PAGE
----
It was January 7, 2000. I was seven months pregnant and headed to the bathroom before the commute home. I looked down and my pants (my favourite Japanese Weekend maternity jeans) were covered in blood.
I wasn’t in pain, no cramps, but there was the blood; lots of it. To be honest, it didn’t occur to me that I was in any danger. I had always been sure that I was built to be pregnant and I was having a happy and healthy pregnancy.
My midwife was very calm when I called her, she told me that I should come straight to the hospital and she would be waiting for me. I called my husband and after a moment of “what are you talking about??”, he rushed downtown to get me.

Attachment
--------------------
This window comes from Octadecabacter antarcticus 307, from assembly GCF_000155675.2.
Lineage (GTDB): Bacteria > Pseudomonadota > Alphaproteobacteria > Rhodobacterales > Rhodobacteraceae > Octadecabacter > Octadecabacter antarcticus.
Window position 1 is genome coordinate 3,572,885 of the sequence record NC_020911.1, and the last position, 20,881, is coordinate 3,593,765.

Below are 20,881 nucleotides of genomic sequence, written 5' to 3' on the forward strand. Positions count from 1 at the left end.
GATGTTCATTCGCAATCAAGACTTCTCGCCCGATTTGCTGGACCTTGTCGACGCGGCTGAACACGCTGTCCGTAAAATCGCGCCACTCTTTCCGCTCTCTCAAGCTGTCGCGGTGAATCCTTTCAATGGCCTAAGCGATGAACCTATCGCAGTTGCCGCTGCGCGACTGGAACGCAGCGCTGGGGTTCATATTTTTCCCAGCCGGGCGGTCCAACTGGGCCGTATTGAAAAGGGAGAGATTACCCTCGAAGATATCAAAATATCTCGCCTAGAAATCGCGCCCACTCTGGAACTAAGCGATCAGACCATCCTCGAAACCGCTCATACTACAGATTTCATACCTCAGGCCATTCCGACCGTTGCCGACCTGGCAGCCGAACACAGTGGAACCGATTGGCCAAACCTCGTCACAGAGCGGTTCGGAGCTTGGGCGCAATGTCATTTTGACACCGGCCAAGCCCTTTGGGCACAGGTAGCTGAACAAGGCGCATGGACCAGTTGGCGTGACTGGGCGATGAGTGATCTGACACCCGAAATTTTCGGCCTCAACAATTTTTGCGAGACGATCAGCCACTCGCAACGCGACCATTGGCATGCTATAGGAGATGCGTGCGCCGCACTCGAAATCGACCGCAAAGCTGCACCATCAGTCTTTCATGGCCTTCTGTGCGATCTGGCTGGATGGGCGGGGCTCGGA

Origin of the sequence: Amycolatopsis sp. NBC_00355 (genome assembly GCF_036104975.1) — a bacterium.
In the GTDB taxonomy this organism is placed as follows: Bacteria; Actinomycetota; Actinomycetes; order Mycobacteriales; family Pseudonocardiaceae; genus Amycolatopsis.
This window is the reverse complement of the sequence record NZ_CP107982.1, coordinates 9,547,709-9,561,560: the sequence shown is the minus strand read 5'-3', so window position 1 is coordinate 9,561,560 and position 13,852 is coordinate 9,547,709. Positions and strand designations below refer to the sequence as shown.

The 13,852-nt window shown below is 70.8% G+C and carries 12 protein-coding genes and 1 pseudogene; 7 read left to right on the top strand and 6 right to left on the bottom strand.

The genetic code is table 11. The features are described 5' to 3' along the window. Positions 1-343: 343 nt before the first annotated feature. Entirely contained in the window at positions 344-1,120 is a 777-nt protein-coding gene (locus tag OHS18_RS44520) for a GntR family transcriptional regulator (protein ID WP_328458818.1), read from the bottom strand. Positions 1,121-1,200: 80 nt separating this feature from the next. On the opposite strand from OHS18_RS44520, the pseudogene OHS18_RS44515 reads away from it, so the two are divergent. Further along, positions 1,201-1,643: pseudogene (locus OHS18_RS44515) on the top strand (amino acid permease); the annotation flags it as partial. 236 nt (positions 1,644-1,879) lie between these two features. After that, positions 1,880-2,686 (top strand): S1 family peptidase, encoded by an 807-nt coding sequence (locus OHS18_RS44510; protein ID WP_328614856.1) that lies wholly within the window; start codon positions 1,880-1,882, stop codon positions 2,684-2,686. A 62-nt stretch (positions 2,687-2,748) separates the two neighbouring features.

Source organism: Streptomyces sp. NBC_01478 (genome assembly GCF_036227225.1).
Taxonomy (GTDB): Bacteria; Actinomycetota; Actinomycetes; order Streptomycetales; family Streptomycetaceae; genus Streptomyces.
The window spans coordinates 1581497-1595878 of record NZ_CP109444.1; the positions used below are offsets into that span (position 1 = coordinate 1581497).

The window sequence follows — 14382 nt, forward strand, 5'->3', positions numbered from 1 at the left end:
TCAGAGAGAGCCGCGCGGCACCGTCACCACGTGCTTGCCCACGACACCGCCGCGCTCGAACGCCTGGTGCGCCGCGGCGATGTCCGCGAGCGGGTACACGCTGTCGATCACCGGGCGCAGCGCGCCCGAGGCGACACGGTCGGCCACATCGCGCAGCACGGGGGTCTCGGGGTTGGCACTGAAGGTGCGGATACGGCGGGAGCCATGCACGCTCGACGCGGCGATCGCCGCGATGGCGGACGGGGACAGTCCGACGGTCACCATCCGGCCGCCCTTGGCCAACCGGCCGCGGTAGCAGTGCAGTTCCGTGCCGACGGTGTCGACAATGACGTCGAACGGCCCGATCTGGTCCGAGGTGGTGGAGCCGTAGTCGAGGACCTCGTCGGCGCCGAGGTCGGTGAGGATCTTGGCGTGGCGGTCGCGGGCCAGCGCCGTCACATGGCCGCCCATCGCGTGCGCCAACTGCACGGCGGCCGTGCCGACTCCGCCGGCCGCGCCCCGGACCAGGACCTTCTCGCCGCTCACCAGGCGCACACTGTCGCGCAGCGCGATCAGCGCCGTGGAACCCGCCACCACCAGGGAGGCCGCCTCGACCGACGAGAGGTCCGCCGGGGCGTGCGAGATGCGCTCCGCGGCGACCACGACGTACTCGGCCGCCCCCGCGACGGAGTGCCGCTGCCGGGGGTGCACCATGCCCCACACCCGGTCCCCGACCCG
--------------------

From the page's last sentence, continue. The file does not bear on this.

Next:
Even in the car I wasn’t that concerned. I had looked up bleeding on the rudimentary Internet and learned that I was most probably experiencing some bleeding from my placenta. Good thing, I hadn’t kept reading because as soon as we arrived at the hospital I could see that I was being treated as if we, and I mean both my baby and I, were in danger.
Midwife did a quick scan, started muttering about the membranes, contractions and called in a perinatologist. Suddenly, I was having steroid shots to improve the baby’s lungs and being monitored closely for signs of labour as I was experiencing mild contractions. My husband and I realized at the same time that in a matter of hours we could be parents of a 32-week old preemie.